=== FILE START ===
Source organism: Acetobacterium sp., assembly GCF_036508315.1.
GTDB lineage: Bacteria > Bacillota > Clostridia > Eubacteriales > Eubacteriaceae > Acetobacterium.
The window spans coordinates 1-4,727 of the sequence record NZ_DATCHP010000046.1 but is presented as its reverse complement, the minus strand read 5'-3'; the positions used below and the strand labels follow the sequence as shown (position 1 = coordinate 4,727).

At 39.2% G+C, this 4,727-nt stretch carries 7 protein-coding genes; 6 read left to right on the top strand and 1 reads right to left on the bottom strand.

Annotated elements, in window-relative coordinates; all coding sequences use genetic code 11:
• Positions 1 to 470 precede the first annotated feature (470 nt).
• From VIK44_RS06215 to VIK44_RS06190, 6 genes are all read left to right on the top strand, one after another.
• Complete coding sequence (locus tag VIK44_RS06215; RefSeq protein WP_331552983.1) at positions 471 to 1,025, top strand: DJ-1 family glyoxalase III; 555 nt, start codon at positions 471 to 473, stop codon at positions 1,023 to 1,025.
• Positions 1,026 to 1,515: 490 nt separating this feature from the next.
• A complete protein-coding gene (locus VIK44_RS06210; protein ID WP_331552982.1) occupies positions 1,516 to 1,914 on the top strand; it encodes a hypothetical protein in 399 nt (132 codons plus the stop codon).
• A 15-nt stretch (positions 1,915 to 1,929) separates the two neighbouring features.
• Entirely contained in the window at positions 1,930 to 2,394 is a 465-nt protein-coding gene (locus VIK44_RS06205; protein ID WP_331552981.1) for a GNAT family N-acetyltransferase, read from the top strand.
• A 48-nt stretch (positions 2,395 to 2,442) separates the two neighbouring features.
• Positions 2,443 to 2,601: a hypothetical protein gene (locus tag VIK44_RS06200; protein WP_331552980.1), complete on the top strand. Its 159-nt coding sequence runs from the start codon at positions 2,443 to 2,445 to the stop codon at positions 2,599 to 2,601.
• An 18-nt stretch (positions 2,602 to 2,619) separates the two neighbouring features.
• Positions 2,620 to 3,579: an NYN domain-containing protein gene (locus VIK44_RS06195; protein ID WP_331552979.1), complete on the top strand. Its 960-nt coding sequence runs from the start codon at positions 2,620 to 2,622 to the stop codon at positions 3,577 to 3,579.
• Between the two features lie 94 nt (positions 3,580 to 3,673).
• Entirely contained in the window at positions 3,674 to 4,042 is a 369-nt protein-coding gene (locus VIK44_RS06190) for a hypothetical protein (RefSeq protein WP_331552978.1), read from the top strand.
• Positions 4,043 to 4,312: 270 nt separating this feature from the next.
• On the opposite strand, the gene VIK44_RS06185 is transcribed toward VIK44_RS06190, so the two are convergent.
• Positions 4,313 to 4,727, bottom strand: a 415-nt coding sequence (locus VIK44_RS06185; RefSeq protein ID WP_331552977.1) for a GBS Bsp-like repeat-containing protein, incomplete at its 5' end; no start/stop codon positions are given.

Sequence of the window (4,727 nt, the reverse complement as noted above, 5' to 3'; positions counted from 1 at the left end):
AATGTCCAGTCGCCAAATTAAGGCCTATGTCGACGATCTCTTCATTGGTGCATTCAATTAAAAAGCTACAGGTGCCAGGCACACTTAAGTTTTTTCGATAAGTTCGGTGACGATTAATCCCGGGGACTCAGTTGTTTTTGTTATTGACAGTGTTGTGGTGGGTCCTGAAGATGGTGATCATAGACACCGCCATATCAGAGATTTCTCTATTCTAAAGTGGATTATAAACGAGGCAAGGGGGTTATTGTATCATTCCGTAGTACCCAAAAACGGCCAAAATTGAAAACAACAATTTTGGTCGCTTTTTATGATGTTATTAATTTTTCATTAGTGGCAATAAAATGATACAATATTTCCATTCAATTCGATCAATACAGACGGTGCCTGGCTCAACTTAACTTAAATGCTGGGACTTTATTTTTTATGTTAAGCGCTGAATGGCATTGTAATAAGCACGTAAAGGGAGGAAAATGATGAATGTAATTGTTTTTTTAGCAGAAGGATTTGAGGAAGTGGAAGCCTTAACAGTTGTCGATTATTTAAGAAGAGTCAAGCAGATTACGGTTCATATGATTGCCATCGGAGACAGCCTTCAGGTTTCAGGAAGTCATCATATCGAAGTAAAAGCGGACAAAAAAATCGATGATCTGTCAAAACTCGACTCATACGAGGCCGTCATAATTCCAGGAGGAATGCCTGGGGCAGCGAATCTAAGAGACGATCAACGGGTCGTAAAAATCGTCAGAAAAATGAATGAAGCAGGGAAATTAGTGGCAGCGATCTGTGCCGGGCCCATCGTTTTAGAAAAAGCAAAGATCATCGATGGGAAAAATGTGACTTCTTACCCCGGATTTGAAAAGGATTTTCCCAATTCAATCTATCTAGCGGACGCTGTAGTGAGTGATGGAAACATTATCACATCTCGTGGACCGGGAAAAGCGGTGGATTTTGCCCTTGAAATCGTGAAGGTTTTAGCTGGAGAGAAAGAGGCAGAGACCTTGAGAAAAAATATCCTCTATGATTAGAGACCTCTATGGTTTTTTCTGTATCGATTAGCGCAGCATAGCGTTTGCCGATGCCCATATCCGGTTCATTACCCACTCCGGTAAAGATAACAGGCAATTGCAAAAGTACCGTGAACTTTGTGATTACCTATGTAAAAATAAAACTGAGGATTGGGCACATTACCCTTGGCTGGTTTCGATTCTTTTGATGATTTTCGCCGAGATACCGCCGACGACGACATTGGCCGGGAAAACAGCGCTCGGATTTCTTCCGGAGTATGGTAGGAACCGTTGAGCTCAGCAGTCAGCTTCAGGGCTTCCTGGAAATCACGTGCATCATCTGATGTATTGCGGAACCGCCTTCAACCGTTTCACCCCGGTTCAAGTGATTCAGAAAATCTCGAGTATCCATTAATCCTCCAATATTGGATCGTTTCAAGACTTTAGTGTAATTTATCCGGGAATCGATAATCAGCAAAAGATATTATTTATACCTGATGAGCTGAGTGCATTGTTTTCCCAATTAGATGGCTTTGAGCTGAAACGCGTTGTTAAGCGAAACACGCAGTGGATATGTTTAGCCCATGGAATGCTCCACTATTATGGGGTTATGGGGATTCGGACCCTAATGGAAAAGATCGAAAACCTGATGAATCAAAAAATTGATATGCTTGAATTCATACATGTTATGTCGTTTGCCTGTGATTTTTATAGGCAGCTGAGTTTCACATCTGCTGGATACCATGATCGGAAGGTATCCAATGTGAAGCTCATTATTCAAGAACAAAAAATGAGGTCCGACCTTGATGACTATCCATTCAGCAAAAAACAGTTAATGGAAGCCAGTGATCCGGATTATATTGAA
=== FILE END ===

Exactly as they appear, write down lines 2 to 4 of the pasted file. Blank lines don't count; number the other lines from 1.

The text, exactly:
GTDB lineage: Bacteria > Bacillota > Clostridia > Eubacteriales > Eubacteriaceae > Acetobacterium.
The window spans coordinates 1-4,727 of the sequence record NZ_DATCHP010000046.1 but is presented as its reverse complement, the minus strand read 5'-3'; the positions used below and the strand labels follow the sequence as shown (position 1 = coordinate 4,727).

At 39.2% G+C, this 4,727-nt stretch carries 7 protein-coding genes; 6 read left to right on the top strand and 1 reads right to left on the bottom strand.